Doug Wilson

Quincy City Council faces tough vote on school site

Posted: Apr. 17, 2016 12:01 am
Quincy aldermen will be asked to make a tough but necessary decision about a school at 3201 Locust this week.

Some people will be upset no matter what decision is made. The bitter truth for these politicians is that they're going to be second-guessed and criticized. That's one of the costs of public service.

Glenn Bemis, general manager at Sisbro, a trucking company in the same area of Quincy as the proposed new school, has been the most public opponent of the plan. He contends that building the school in an industrial area is a mistake.

Bemis also thinks that Locust and the intersection of 30th and Locust will not be adequate or safe when school traffic is added.

Bemis has some credibility because he's a trucking executive. He also served not too many years ago on the Quincy School Board and was president for a brief time. In addition, Bemis is a good guy.

For those reasons, there will almost certainly be some aldermen who will vote against granting a special permit for the school.

Meanwhile, there are good guys and credible people on the other side of the issue.

Joel Murphy, Quincy School District business manager, has reminded aldermen that voters overwhelmingly approved an $89 million school construction project with the understanding that schools would be built in each of the city's quadrants.

The 20-acre tract in question was donated by ADM as a show of support to the community.

School Board member Mike Troup said the School District approached ADM with the intention of buying that land, which had been up for sale for several years. Troup said the choice of the site was made before ADM made the donation.

Todd Moore of Architechnics Inc. told how the building will be constructed 240 feet north of Locust. Driving loops will be built to handle buses and private vehicles. And an extra lane will be added to Locust to improve safety.

Moore said he has driven along Locust, and farther west he saw children playing on sidewalks and in yards. And there are places where pedestrians may cross that street. If traffic is a danger at 30th and Locust, Moore wondered whether it should be seen as a danger along other parts of Locust.

Quincy Superintendent Roy Webb said the team of administrators, teachers and other staff members will mitigate risks at 30th and Locust, just as they do at other school buildings.

None of the Quincy Public Schools buildings are in a perfect location where no risks are present. There are no sites in Quincy or anywhere else that fit that description.

Beyond those considerations, the Quincy City Council faces some tight constraints.

Illinois governernment units are expected to follow the recommendations of their zoning and planning boards unless something new and unexpected is brought to their attention after the initial hearing.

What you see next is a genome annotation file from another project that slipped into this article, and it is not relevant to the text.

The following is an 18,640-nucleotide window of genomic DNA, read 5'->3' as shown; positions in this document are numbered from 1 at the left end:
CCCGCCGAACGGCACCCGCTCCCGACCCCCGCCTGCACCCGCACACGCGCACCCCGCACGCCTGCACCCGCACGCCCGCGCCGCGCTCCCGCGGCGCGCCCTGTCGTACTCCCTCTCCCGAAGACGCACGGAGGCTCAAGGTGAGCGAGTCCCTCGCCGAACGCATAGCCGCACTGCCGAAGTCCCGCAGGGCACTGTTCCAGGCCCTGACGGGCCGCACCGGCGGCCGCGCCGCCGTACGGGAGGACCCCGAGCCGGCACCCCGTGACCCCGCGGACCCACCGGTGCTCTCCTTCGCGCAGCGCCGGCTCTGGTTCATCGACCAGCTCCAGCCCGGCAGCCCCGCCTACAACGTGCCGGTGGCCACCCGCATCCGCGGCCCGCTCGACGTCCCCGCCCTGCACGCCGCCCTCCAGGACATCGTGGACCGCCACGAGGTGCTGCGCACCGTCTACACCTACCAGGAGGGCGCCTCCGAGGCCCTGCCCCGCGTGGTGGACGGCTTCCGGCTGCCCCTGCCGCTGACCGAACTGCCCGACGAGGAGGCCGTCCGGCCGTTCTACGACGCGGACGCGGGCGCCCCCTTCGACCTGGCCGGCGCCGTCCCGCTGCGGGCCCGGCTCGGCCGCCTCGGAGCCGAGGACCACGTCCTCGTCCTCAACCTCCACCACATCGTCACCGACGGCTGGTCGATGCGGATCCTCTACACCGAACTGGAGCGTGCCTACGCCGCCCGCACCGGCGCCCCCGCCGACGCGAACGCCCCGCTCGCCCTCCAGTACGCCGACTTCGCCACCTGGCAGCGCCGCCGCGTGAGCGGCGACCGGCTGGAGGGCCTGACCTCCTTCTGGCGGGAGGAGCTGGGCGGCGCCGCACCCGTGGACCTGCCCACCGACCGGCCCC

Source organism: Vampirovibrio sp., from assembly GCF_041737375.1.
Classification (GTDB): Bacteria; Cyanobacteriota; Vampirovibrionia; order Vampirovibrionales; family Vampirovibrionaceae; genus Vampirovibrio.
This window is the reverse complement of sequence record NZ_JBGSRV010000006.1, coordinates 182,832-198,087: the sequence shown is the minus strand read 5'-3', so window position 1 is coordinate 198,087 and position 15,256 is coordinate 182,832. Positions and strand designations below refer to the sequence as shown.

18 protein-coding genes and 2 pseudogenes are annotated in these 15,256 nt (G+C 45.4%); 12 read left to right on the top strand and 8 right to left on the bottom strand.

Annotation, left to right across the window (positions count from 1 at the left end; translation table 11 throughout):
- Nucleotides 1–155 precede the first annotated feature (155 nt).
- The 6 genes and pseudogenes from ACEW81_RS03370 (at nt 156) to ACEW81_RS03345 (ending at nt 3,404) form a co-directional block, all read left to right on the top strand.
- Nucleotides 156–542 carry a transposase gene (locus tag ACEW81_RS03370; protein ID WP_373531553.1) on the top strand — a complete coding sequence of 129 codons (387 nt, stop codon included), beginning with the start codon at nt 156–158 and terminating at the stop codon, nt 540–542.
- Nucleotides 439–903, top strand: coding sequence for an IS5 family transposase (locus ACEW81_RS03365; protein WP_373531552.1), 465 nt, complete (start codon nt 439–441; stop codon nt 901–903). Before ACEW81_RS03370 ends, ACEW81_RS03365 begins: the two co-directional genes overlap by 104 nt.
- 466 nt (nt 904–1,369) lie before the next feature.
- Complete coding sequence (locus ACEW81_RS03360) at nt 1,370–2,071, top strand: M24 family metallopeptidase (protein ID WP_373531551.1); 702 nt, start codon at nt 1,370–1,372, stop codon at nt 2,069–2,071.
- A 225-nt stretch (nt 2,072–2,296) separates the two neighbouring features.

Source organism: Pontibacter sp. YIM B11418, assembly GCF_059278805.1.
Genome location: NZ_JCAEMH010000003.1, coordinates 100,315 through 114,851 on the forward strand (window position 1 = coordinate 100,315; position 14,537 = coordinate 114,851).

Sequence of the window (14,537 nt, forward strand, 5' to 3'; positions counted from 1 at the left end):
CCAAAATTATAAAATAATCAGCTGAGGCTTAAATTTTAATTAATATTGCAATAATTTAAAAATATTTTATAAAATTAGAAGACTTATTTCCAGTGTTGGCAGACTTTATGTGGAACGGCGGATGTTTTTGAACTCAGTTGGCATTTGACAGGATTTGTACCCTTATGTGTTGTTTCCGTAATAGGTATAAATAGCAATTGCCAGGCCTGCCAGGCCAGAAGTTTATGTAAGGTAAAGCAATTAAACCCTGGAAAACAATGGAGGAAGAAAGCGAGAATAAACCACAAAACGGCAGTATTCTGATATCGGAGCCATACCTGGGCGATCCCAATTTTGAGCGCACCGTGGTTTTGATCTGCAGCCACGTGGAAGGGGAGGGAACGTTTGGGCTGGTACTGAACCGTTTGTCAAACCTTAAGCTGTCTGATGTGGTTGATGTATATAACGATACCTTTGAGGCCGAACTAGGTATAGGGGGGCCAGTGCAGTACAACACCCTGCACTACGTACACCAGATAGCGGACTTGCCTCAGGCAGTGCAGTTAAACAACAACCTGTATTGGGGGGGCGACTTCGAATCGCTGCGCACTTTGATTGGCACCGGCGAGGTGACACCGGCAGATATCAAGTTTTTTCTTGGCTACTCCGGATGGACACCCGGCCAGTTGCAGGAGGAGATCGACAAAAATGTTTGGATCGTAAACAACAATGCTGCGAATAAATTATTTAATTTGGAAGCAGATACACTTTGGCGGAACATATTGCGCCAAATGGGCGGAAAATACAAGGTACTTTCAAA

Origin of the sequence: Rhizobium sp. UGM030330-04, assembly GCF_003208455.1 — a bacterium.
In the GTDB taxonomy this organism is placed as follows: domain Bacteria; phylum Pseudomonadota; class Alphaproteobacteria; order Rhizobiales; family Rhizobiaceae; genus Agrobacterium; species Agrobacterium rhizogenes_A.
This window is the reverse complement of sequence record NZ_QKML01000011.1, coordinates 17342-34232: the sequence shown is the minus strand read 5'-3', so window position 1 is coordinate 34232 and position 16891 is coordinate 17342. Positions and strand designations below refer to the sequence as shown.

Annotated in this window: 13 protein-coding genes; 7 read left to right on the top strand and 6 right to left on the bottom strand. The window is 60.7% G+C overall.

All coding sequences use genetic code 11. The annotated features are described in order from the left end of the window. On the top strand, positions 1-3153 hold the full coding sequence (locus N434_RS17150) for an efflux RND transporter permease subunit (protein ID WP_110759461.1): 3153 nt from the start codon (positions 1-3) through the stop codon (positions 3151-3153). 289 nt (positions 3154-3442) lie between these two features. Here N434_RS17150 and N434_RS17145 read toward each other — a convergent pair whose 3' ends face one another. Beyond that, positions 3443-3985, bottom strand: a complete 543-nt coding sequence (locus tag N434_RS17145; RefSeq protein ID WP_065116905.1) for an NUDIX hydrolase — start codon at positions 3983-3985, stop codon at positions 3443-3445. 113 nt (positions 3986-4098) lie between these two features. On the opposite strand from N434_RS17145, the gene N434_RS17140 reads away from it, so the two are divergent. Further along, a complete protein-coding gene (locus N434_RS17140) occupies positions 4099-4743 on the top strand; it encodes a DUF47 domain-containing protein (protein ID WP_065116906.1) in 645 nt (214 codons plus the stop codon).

Bemis spoke to the Quincy Plan Commission in late March, and his thorough list of concerns at that meeting actually works against his chances of success now. He has spoken at council meetings since the Plan Commission voted 6-3 in favor of the special permit. Although he's added some extra detail, the concerns continue to be traffic, heavy trucks mingling with passenger vehicles and whether there's a better site somewhere else.

Both alderman from the 3rd Ward, Paul Havermale and Jared Holbrook, support the school. It is rare that the council overrules the ward aldermen on planning issues.

In order to reject the special permit request, aldermen would have to say they don't trust the Quincy School Board, another elected body that has studied the site for months and formulated plans to address safety.

If the City Council does that, it could potentially cost the School District hundreds of thousands of dollars, lead to a delay in the construction schedule and force the council members to explain that action to voters.

In addition, aldermen would have to discount the recommendation of the Department of Planning and Development, which supported the special permit. And they would have to overrule the Quincy Plan Commission, which is tasked with considering this kind of issue.

It should be noted that some aldermen have made the mistake of calling this a zoning issue. Professional staff has been clear that under city code and state law, this is a request for a special permit for a planned development. Schools within an industrial area are a less intense use but are permitted, and a zoning change is not needed.

Bemis also suggested the council take a compromise position and send the issue back to the Plan Commission with some questions.

There's a major problem with that strategy for aldermen. First, they have to ask what questions would make any difference with either opponents or proponents of the site. Then they would have to expect this issue could come back in a few weeks and the City Council would host another vigorous series of debates before they would find themselves facing the same prickly decision.

This issue won't go away without a tough vote.